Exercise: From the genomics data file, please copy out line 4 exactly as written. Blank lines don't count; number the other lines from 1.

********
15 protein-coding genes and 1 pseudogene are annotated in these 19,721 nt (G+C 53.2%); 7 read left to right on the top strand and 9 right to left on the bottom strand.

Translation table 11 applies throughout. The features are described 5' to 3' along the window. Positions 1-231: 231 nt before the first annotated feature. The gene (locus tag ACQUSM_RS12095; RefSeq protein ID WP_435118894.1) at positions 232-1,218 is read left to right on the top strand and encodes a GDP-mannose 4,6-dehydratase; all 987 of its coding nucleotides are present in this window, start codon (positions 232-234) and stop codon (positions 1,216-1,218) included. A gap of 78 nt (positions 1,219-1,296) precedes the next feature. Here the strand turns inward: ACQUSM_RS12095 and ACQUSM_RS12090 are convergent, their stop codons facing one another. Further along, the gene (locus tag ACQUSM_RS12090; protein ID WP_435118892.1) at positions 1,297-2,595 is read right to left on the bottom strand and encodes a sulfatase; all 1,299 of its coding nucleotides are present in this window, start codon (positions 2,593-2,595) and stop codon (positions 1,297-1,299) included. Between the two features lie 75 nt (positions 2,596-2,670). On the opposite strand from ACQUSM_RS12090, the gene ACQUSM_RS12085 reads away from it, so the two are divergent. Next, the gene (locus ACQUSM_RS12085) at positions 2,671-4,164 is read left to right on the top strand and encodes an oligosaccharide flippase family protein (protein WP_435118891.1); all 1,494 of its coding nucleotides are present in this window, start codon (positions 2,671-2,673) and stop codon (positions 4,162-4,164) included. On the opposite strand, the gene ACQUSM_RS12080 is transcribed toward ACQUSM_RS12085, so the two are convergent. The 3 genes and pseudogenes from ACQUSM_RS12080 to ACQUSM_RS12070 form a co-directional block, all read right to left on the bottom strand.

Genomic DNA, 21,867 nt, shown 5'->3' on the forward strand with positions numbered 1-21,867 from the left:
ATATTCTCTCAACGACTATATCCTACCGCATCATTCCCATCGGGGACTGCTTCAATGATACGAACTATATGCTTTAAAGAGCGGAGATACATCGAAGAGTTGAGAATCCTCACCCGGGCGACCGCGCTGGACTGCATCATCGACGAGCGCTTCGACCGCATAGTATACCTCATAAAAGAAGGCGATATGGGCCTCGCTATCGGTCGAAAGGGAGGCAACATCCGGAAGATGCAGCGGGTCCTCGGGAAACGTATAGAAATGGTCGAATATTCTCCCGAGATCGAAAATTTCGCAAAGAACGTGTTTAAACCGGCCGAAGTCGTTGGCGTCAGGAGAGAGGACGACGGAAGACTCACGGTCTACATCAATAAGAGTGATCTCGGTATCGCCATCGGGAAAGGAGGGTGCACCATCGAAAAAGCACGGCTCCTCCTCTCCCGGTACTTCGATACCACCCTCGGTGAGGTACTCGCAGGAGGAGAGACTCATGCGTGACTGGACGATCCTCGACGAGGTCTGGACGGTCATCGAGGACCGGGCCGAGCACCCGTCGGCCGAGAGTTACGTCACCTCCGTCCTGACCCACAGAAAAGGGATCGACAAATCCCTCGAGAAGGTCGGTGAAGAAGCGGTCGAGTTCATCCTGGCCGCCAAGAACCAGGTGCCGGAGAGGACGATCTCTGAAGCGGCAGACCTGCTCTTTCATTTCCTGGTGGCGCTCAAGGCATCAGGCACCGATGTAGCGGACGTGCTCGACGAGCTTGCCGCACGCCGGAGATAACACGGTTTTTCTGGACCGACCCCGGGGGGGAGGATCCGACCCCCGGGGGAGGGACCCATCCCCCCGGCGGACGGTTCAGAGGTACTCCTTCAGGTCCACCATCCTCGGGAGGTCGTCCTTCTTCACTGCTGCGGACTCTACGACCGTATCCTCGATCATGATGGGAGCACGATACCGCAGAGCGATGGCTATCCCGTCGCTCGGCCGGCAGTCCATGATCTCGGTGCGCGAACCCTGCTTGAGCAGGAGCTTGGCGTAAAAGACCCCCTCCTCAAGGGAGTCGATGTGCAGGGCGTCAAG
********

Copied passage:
ATATTCTCTCAACGACTATATCCTACCGCATCATTCCCATCGGGGACTGCTTCAATGATACGAACTATATGCTTTAAAGAGCGGAGATACATCGAAGAGTTGAGAATCCTCACCCGGGCGACCGCGCTGGACTGCATCATCGACGAGCGCTTCGACCGCATAGTATACCTCATAAAAGAAGGCGATATGGGCCTCGCTATCGGTCGAAAGGGAGGCAACATCCGGAAGATGCAGCGGGTCCTCGGGAAACGTATAGAAATGGTCGAATATTCTCCCGAGATCGAAAATTTCGCAAAGAACGTGTTTAAACCGGCCGAAGTCGTTGGCGTCAGGAGAGAGGACGACGGAAGACTCACGGTCTACATCAATAAGAGTGATCTCGGTATCGCCATCGGGAAAGGAGGGTGCACCATCGAAAAAGCACGGCTCCTCCTCTCCCGGTACTTCGATACCACCCTCGGTGAGGTACTCGCAGGAGGAGAGACTCATGCGTGACTGGACGATCCTCGACGAGGTCTGGACGGTCATCGAGGACCGGGCCGAGCACCCGTCGGCCGAGAGTTACGTCACCTCCGTCCTGACCCACAGAAAAGGGATCGACAAATCCCTCGAGAAGGTCGGTGAAGAAGCGGTCGAGTTCATCCTGGCCGCCAAGAACCAGGTGCCGGAGAGGACGATCTCTGAAGCGGCAGACCTGCTCTTTCATTTCCTGGTGGCGCTCAAGGCATCAGGCACCGATGTAGCGGACGTGCTCGACGAGCTTGCCGCACGCCGGAGATAACACGGTTTTTCTGGACCGACCCCGGGGGGGAGGATCCGACCCCCGGGGGAGGGACCCATCCCCCCGGCGGACGGTTCAGAGGTACTCCTTCAGGTCCACCATCCTCGGGAGGTCGTCCTTCTTCACTGCTGCGGACTCTACGACCGTATCCTCGATCATGATGGGAGCACGATACCGCAGAGCGATGGCTATCCCGTCGCTCGGCCGGCAGTCCATGATCTCGGTGCGCGAACCCTGCTTGAGCAGGAGCTTGGCGTAAAAGACCCCCTCCTCAAGGGAGTCGATGTGCAGGGCGTCAAG